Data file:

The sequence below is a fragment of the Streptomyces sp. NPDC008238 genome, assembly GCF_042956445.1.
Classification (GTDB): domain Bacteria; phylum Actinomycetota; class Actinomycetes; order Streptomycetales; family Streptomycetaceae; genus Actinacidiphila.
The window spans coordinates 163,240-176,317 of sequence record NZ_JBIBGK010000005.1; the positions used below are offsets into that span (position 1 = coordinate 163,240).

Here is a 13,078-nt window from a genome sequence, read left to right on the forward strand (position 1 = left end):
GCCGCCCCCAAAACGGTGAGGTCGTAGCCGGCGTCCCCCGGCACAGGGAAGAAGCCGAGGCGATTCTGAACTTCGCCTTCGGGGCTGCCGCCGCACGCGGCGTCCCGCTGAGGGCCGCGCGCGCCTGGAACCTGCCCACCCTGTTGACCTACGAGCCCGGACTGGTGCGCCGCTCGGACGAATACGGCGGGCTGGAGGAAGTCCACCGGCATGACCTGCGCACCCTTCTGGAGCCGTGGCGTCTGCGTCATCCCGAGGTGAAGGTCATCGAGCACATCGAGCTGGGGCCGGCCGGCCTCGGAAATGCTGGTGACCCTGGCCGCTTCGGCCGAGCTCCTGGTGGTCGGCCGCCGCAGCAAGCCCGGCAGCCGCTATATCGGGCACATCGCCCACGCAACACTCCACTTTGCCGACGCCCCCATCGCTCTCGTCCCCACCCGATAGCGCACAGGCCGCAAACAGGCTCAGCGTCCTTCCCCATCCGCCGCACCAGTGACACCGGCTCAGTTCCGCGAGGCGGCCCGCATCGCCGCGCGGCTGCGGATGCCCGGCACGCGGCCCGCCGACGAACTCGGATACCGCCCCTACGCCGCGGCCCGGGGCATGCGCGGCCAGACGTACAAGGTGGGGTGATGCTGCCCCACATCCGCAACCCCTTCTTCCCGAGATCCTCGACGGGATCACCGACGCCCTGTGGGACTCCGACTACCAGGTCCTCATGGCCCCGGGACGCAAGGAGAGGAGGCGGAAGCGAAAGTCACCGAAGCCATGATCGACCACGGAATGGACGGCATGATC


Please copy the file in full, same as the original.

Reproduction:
The sequence below is a fragment of the Streptomyces sp. NPDC008238 genome, assembly GCF_042956445.1.
Classification (GTDB): domain Bacteria; phylum Actinomycetota; class Actinomycetes; order Streptomycetales; family Streptomycetaceae; genus Actinacidiphila.
The window spans coordinates 163,240-176,317 of sequence record NZ_JBIBGK010000005.1; the positions used below are offsets into that span (position 1 = coordinate 163,240).

Here is a 13,078-nt window from a genome sequence, read left to right on the forward strand (position 1 = left end):
GCCGCCCCCAAAACGGTGAGGTCGTAGCCGGCGTCCCCCGGCACAGGGAAGAAGCCGAGGCGATTCTGAACTTCGCCTTCGGGGCTGCCGCCGCACGCGGCGTCCCGCTGAGGGCCGCGCGCGCCTGGAACCTGCCCACCCTGTTGACCTACGAGCCCGGACTGGTGCGCCGCTCGGACGAATACGGCGGGCTGGAGGAAGTCCACCGGCATGACCTGCGCACCCTTCTGGAGCCGTGGCGTCTGCGTCATCCCGAGGTGAAGGTCATCGAGCACATCGAGCTGGGGCCGGCCGGCCTCGGAAATGCTGGTGACCCTGGCCGCTTCGGCCGAGCTCCTGGTGGTCGGCCGCCGCAGCAAGCCCGGCAGCCGCTATATCGGGCACATCGCCCACGCAACACTCCACTTTGCCGACGCCCCCATCGCTCTCGTCCCCACCCGATAGCGCACAGGCCGCAAACAGGCTCAGCGTCCTTCCCCATCCGCCGCACCAGTGACACCGGCTCAGTTCCGCGAGGCGGCCCGCATCGCCGCGCGGCTGCGGATGCCCGGCACGCGGCCCGCCGACGAACTCGGATACCGCCCCTACGCCGCGGCCCGGGGCATGCGCGGCCAGACGTACAAGGTGGGGTGATGCTGCCCCACATCCGCAACCCCTTCTTCCCGAGATCCTCGACGGGATCACCGACGCCCTGTGGGACTCCGACTACCAGGTCCTCATGGCCCCGGGACGCAAGGAGAGGAGGCGGAAGCGAAAGTCACCGAAGCCATGATCGACCACGGAATGGACGGCATGATC